Amid rising anti-globalization sentiment, the EU-Canada trade pact has moved a step closer to reality after the EU trade committee gave its backing. MEPs see the deal as a symbolic show of support for open markets.
Amid rising anti-globalization sentiment and protectionist policies, the comprehensive free-trade agreement between the EU and Canada moved a step closer to becoming reality on Tuesday as the European Parliament's trade committees gave the deal its backing.
Following months of protests and heated debates, the committee voted 25-15 in favor of the agreement, known as the Comprehensive Economic and Trade Agreement (CETA), during a heated session in Brussels.
The deal will now be put to a vote during a plenary session in the European Parliament on February 15, where it is widely expected to pass.
New standards in global trade
EU leaders hope the deal serves as symbolic show of support for open markets in the face of rising protectionism championed by US President Donald Trump. "I stand for a strong and global Europe and for open markets," Artis Pabriks, MEP and rapporteur for CETA, said ahead of the vote. "The duty of our governments is to ensure that each and every one of us benefits from this wealth."
Social democrat MEP David Martin, also a key backer of the deal, praised CETA for enshrining new standards in the international trade. "With CETA, we are rejecting unfettered globalization and laying the foundations for a new era of rules-based trade," he said.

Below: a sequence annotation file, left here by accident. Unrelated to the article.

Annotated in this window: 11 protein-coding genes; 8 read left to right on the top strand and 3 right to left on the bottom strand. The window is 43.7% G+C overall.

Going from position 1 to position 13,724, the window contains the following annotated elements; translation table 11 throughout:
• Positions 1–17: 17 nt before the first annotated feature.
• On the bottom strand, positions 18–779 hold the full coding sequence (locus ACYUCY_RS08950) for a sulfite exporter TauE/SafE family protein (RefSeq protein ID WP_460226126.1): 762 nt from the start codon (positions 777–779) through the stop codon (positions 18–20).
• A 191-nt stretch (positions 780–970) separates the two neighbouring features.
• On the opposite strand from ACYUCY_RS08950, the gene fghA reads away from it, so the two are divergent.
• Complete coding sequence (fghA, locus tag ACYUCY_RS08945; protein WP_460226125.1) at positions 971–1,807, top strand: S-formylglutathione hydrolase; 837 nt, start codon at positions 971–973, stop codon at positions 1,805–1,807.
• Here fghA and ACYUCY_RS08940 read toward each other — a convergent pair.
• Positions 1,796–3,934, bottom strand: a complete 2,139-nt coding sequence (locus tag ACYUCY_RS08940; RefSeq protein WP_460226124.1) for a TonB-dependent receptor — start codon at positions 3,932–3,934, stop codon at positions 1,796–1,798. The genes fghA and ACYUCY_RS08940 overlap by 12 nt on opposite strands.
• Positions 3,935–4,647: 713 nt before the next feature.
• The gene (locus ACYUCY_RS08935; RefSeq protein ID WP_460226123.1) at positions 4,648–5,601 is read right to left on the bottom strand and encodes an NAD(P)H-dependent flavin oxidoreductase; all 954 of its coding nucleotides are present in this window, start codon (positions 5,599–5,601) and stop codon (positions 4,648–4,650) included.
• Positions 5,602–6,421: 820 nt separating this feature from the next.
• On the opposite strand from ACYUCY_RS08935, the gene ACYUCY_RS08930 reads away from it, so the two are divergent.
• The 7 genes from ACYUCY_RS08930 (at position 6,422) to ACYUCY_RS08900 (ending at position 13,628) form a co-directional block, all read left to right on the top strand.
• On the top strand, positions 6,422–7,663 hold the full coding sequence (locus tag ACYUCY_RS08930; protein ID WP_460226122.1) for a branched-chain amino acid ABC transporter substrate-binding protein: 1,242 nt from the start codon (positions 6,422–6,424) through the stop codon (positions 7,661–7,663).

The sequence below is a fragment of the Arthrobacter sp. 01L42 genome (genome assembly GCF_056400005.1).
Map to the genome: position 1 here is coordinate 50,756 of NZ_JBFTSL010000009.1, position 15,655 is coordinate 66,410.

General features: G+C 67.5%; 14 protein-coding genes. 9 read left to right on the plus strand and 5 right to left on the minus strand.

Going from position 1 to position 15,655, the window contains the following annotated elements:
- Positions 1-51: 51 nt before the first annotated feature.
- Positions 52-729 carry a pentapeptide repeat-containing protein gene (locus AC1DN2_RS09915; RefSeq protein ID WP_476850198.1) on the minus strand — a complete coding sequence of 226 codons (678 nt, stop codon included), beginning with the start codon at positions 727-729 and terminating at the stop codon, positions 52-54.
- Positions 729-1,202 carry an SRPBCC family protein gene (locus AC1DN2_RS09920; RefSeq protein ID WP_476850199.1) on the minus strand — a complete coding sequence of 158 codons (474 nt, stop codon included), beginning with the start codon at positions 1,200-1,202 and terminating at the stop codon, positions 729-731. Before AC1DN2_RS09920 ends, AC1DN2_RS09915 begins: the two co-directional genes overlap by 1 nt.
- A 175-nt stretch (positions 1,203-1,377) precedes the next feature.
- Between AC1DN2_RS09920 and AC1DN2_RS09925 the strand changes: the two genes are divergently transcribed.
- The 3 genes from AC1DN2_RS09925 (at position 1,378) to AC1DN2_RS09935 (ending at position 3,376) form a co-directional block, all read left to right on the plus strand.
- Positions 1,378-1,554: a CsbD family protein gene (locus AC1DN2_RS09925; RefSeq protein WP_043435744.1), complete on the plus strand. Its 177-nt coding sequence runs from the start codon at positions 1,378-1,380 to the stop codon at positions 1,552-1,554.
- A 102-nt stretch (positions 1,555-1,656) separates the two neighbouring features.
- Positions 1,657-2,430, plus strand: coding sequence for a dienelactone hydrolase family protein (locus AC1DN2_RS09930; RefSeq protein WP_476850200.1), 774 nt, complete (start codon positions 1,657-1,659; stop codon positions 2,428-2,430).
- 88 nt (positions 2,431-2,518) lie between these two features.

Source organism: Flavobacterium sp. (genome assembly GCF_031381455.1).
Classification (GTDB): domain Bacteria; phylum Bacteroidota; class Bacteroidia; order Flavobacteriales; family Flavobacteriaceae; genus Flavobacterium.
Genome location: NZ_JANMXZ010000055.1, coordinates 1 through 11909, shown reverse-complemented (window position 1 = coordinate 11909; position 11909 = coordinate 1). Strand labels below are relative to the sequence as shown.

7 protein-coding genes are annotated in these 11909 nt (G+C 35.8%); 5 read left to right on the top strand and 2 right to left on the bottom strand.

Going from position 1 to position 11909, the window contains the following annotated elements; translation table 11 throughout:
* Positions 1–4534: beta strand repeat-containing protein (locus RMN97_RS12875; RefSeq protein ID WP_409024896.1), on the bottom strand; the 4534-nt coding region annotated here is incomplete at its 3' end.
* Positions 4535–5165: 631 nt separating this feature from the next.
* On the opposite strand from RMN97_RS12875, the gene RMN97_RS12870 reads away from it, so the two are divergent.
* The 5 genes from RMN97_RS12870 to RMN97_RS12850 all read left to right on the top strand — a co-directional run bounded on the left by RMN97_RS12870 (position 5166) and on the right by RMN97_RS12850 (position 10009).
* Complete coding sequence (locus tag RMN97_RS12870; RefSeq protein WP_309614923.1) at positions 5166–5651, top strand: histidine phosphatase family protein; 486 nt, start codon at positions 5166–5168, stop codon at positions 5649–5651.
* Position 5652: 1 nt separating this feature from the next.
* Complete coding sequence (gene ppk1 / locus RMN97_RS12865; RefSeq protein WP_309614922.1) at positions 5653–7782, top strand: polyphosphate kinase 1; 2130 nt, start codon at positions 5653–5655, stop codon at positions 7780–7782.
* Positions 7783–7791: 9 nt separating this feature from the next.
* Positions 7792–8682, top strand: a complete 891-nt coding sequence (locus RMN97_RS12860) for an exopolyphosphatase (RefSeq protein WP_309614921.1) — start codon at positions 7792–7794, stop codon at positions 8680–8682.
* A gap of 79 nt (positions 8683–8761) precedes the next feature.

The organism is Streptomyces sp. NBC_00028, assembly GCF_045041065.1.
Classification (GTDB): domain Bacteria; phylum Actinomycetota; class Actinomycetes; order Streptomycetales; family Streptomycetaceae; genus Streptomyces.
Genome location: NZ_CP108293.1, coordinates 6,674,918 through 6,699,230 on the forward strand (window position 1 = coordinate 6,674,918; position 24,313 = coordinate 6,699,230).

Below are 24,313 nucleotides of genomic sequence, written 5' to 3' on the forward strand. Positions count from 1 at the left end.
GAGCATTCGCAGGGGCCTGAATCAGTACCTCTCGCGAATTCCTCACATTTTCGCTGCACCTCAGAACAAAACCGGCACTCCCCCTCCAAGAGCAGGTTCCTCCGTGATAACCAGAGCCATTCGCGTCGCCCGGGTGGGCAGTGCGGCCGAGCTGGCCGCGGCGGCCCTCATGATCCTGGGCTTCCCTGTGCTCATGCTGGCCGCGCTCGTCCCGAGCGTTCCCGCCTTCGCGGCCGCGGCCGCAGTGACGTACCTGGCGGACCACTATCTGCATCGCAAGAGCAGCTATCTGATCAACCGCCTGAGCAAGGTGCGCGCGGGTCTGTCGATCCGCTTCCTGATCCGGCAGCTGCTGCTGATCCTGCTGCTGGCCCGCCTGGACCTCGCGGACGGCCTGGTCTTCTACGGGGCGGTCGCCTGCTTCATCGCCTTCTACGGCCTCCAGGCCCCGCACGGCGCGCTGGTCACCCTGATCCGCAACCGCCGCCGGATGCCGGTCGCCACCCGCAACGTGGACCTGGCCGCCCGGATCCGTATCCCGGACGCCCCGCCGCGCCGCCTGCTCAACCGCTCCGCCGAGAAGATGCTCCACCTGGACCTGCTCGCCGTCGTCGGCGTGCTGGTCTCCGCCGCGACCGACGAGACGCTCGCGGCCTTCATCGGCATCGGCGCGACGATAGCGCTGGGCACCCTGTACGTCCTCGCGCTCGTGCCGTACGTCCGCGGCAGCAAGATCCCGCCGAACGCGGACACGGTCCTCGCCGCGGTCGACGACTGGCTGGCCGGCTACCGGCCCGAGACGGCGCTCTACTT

EU Trade Commissioner Cecilia Malmstrom stressed that Canada was a key ally and trade partner in these uncertain times. Referring to the United States, she said: "We have an important friend and ally who seems to be at least partly disengaging from the international scene, promoting less trade, more protectionism."
However, CETA opponents slammed the agreement, arguing that it forges a race to the bottom in health and environmental standards, while also allowing multinationals to circumvent government regulation.
Following the vote, Greens MEP and French presidential candidate Yannick Jadot warned that the European Parliament "has ignored all the lessons of Trump's victory and the Brexit vote in giving more power to corporations and reducing the power of citizens."
Seven years in the making
The EU and Canada formally launched negotiation for a free trade deal seven years ago. A final agreement was formally signed by both parties in November, although lawmakers in the Belgian region of Wallonia, population 3.5 million, initially rejected the proposal, threatening to upend the entire deal.
If the European Parliament votes in favor of CETA in February, it could enter force as early as March or April, although only provisionally and in the form of a removal on import tariffs. All 28 member states, as well as Belgium's regions, will need to ratify the deal before it takes full effect.